5th March 2004

Posted on Posted in Fishing Report

 

My sincere apologies to all of you avid readers, for the lack of reports lately but as luck will have it, gremlins crept into the site when I last tried to upload it – and ‘poof !!!!’ like someone waved a magic wand – my whole site crashed.  After many nights and a huge phone bill later I’ve finally got it back on track.   So here they come …..

February started off quite settled for a few days – flat seas, busy days and lots of fish.   And then the winds came back with a vengeance.  How’s almost three weeks of solid wind in February?  I cannot recall this time of year with so much wind – and the ‘fundies’ say it’s not uncommon – let them come to sea with us and see if its “uncommon”.   I had an interesting chat with an Israeli gent the other day and of course the strong winds and unusual weather pattern soon took centre stage.  Now according to the Hebrew calendar this weather is exactly on time and it’s our Gregorian calendar that’s out.   The Israeli’s celebrate ‘Yom Kippur’ as the beginning of the new year, a date which moves around and is always, in the Northern Hemisphere, the first day of Autumn.  Food for thought hey?

Well back to the fishing.   Over the past two weeks the fish have been both good and bad.   Nice Tuna catches for this time of year, poor Yellowtail catches, patchy Kob and good Cape Salmon. (maybe the Hebrew calendar is correct for the fish as well – I hope so).

Both Yellowfin and Longfin (Albacore) Tuna have been taken regularly 12 to 26 miles, 260 – 270 degrees off Cape Point.   Water temperatures are up to 22,5 degrees C once you cross the large current line which has been sitting around 10 miles off the coast.   The Yellowfin have averaged 40 to 50 kg with some fish going over the 90 kg mark.  The Longfin (Albacore) are all averaging around the 12 to 18 kg mark.   Most of our Yellowfin Tuna have been taken on deep diving lures while the Longfin more so on the surface plastics.   They are coming up in the chum line on occasion and this is where the bigger fish are being taken.   There have also been some nice Dorado (Dolphin fish) for those lucky enough to find a floating object at sea.

My tip for those venturing out for the Tuna is to troll two deep diving lures such as the Williamson Depth Charge, Rapala or Storm along with four surface lures such as the Williamson Tuna Runner (TR3) or Yamashita Lolligo (bulb) squids.   Colours: Black and Silver / Black and Gold / Chartreuse and Yellow / plain White / Fluorescent Orange / Red Head / Pink and Brown / Green and Yellow.  Have a bucket of chum ready chopped up and as you get the strike throw a handful into the water – thereafter a steady stream of three or four pieces (not too much or the fish will stay down and just eat your chum).  Immediately get two spinners into the water and once you have restored order on the boat, get a bait-line or two down.   This will not always work but give it at least 15 minutes, you’ll be surprised what will appear.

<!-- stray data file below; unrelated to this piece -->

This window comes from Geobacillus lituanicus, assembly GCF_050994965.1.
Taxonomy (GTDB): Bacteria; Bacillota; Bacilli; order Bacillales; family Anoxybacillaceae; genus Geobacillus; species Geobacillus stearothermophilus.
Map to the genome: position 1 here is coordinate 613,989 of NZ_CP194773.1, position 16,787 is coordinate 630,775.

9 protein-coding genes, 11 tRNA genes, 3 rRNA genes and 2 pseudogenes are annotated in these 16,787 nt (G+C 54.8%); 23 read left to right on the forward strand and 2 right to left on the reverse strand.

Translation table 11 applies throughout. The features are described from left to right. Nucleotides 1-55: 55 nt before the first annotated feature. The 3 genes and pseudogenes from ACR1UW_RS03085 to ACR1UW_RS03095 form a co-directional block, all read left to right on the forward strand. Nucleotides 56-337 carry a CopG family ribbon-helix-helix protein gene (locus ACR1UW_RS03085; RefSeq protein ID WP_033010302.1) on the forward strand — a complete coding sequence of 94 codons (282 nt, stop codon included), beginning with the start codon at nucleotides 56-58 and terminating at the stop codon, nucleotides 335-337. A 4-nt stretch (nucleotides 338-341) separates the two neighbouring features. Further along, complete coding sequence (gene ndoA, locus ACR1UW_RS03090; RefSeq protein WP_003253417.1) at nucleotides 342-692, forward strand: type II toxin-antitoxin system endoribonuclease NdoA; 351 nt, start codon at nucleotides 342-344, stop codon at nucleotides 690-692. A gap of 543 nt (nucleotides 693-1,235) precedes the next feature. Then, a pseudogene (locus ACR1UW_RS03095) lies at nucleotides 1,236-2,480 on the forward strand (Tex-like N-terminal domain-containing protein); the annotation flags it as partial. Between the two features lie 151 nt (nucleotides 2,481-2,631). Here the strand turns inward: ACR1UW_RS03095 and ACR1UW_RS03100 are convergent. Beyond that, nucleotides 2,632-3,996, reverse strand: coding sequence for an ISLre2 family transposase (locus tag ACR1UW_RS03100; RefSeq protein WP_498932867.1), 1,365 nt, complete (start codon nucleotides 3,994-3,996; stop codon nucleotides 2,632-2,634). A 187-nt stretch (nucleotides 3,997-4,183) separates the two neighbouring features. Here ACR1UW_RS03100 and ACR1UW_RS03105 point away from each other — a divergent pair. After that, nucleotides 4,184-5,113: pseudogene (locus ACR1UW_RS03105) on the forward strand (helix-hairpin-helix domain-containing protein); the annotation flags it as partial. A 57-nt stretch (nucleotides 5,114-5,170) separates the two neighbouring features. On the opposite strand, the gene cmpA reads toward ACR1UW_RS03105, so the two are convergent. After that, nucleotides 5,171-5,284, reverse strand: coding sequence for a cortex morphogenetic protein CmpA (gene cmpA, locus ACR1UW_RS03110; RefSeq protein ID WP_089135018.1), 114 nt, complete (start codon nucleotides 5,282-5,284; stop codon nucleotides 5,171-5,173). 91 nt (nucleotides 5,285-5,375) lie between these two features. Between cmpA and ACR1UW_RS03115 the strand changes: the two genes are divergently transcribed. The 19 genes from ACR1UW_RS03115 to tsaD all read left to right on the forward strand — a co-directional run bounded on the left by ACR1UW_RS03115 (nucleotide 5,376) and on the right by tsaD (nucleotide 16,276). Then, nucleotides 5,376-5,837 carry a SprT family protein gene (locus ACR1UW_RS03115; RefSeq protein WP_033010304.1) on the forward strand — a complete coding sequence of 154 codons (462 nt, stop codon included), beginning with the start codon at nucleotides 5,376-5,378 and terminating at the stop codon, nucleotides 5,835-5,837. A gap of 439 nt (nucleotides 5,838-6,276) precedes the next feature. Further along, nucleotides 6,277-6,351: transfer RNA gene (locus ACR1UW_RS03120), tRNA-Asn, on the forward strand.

Yellowtail, now there’s another story.   This time of year the big fish in the 6 to 12 kg class should be quite plentiful around Seal Island but no – sure there are a few, but they are hard to find, difficult to catch and as frustrating as all hell.   We have been catching a few on the corner between Glencairn and Fish Hoek – and I mean just a few though a nice class.  For those of you venturing out this coming weekend I will let you into a little secret.   I found some nice Yellowtail at the entrance to Smitswinkel Bay just yesterday, in a howling NW gale – all sane skippers were doing land things.

We caught some nice Kob in the 8 to 16kg class from Strandfontein Pavilion all the way down to Maccassar.  These fish, like the Cape Salmon, want whole Pilchards fished about two meters off the ground.   Cape Salmon have been plentiful, on occasion, (especially during and just after a strong SE wind) off Roman Rock Light house in Simonstown and towards the Glencairn Quarry.  (Ok – also in Buffels Bay)

There have been some very nice shoals of Snoek from Cape Point up to Scarborough with some of the commercial boats catching over 1000 fish a day.

I haven’t been on the beaches lately but I would recommend looking for the Kob from Muizenberg to Maccassar.  Preferably on the high tide in the SE wind.   Look for discoloured water and try Pilchard and fresh Squid combined.

Rivers and dams are a bit hot for the Trout at the moment but if you try hard enough you may bag one or two – but it’s going to be hard work.

Tight lines everybody and may the big fish bite on the end of your line.

Leave a Reply

Your email address will not be published. Required fields are marked *